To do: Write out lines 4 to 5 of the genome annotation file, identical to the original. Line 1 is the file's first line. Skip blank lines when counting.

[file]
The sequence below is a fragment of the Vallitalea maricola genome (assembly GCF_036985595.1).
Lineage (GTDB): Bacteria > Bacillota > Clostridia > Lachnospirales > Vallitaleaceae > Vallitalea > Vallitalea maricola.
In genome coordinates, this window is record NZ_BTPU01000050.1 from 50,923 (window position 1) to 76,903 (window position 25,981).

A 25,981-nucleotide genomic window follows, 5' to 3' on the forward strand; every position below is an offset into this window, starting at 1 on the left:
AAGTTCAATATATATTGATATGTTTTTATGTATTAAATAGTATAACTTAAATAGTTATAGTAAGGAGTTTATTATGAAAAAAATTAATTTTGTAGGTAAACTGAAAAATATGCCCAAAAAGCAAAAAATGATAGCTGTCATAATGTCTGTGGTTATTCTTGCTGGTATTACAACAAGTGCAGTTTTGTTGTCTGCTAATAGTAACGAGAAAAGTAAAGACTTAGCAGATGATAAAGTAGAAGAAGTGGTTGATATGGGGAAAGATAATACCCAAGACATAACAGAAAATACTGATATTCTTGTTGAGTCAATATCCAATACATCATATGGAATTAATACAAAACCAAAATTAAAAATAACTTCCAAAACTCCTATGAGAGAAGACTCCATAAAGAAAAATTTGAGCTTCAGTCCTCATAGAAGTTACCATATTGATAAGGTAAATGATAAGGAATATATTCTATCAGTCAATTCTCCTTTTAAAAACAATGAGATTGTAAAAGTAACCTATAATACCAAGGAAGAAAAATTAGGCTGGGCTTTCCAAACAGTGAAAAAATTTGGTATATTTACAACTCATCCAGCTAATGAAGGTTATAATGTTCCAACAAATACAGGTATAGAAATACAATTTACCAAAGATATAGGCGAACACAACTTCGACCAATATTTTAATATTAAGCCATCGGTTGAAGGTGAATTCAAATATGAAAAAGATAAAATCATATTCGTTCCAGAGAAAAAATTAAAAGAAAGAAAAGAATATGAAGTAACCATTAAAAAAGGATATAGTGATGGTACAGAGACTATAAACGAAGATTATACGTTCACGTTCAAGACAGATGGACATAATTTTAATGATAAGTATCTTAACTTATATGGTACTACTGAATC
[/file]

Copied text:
A 25,981-nucleotide genomic window follows, 5' to 3' on the forward strand; every position below is an offset into this window, starting at 1 on the left:
AAGTTCAATATATATTGATATGTTTTTATGTATTAAATAGTATAACTTAAATAGTTATAGTAAGGAGTTTATTATGAAAAAAATTAATTTTGTAGGTAAACTGAAAAATATGCCCAAAAAGCAAAAAATGATAGCTGTCATAATGTCTGTGGTTATTCTTGCTGGTATTACAACAAGTGCAGTTTTGTTGTCTGCTAATAGTAACGAGAAAAGTAAAGACTTAGCAGATGATAAAGTAGAAGAAGTGGTTGATATGGGGAAAGATAATACCCAAGACATAACAGAAAATACTGATATTCTTGTTGAGTCAATATCCAATACATCATATGGAATTAATACAAAACCAAAATTAAAAATAACTTCCAAAACTCCTATGAGAGAAGACTCCATAAAGAAAAATTTGAGCTTCAGTCCTCATAGAAGTTACCATATTGATAAGGTAAATGATAAGGAATATATTCTATCAGTCAATTCTCCTTTTAAAAACAATGAGATTGTAAAAGTAACCTATAATACCAAGGAAGAAAAATTAGGCTGGGCTTTCCAAACAGTGAAAAAATTTGGTATATTTACAACTCATCCAGCTAATGAAGGTTATAATGTTCCAACAAATACAGGTATAGAAATACAATTTACCAAAGATATAGGCGAACACAACTTCGACCAATATTTTAATATTAAGCCATCGGTTGAAGGTGAATTCAAATATGAAAAAGATAAAATCATATTCGTTCCAGAGAAAAAATTAAAAGAAAGAAAAGAATATGAAGTAACCATTAAAAAAGGATATAGTGATGGTACAGAGACTATAAACGAAGATTATACGTTCACGTTCAAGACAGATGGACATAATTTTAATGATAAGTATCTTAACTTATATGGTACTACTGAATC